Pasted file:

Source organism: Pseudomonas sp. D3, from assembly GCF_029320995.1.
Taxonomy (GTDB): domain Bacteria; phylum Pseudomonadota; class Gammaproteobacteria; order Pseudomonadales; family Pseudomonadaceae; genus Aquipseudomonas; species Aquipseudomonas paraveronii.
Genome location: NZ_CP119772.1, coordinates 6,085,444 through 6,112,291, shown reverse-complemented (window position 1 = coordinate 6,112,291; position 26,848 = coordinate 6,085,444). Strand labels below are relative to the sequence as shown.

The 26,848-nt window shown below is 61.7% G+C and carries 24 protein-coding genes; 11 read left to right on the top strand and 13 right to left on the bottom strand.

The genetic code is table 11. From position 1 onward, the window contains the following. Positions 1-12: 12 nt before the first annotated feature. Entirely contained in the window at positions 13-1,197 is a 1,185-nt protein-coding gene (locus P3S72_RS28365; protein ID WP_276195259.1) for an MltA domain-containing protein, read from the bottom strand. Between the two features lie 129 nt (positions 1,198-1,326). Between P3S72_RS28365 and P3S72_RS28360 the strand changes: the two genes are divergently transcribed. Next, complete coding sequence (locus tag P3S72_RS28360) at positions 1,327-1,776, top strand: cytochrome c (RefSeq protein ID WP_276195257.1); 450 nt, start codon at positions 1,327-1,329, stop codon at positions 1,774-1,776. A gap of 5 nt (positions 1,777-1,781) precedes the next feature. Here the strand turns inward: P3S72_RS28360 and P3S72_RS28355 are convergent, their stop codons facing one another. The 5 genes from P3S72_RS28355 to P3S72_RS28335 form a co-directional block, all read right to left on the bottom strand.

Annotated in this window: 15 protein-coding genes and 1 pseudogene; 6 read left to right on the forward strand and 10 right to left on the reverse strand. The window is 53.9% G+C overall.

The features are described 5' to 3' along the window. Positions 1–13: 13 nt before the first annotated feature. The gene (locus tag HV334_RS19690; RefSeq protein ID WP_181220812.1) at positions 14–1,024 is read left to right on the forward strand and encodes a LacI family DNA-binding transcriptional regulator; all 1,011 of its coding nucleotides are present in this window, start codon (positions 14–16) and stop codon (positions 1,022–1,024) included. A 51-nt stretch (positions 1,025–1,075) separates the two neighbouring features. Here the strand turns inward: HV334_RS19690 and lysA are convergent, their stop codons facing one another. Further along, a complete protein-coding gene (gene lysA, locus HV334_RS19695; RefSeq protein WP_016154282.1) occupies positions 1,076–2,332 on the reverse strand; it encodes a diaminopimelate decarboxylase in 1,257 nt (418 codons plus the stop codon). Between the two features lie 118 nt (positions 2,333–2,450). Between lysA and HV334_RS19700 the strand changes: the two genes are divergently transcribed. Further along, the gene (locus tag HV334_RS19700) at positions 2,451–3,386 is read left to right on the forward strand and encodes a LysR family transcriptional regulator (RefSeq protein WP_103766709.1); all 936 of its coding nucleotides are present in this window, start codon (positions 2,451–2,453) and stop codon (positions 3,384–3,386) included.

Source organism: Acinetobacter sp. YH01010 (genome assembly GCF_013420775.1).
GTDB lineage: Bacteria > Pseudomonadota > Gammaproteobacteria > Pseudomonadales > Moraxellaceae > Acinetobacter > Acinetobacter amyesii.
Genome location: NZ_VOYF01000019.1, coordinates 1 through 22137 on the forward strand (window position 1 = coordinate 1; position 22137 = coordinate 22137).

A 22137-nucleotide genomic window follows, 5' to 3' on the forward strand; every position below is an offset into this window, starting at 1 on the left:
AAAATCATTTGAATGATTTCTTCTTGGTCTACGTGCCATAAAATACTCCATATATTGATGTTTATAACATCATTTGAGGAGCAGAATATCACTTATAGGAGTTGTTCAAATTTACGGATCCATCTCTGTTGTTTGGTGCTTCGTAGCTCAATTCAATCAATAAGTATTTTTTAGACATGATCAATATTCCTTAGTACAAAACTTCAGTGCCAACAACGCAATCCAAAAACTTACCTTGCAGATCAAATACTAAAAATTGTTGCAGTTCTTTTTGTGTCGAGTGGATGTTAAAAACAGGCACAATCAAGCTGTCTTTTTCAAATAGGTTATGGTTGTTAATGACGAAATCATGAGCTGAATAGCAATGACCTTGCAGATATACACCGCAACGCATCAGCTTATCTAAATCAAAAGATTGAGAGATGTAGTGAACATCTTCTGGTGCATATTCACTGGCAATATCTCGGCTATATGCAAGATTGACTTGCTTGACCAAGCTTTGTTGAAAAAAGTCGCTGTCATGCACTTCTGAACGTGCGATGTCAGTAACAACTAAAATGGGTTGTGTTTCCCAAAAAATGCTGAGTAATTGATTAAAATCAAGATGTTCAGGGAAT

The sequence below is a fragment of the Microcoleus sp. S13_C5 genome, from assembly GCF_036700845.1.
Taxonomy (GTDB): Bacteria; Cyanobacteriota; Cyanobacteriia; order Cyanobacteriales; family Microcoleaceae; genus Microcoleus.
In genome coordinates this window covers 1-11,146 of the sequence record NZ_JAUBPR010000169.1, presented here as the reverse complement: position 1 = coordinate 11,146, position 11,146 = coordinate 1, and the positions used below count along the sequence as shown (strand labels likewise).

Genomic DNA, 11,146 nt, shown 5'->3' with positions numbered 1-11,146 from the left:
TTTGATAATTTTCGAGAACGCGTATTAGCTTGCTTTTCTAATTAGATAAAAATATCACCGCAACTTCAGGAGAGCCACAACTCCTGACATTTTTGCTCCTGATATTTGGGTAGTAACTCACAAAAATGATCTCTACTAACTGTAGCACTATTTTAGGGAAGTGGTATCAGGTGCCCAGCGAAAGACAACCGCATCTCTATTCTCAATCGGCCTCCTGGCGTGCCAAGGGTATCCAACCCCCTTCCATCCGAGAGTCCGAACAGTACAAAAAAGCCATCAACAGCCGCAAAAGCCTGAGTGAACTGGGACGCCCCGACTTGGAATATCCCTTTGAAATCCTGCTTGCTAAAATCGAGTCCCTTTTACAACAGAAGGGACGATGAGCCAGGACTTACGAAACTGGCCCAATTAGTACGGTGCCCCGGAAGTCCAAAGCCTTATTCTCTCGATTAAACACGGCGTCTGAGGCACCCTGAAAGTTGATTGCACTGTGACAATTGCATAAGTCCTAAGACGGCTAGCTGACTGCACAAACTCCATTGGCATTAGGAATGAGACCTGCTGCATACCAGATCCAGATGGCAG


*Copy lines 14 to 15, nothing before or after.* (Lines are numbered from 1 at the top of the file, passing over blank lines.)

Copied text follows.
Taxonomy (GTDB): Bacteria; Cyanobacteriota; Cyanobacteriia; order Cyanobacteriales; family Microcoleaceae; genus Microcoleus.
In genome coordinates this window covers 1-11,146 of the sequence record NZ_JAUBPR010000169.1, presented here as the reverse complement: position 1 = coordinate 11,146, position 11,146 = coordinate 1, and the positions used below count along the sequence as shown (strand labels likewise).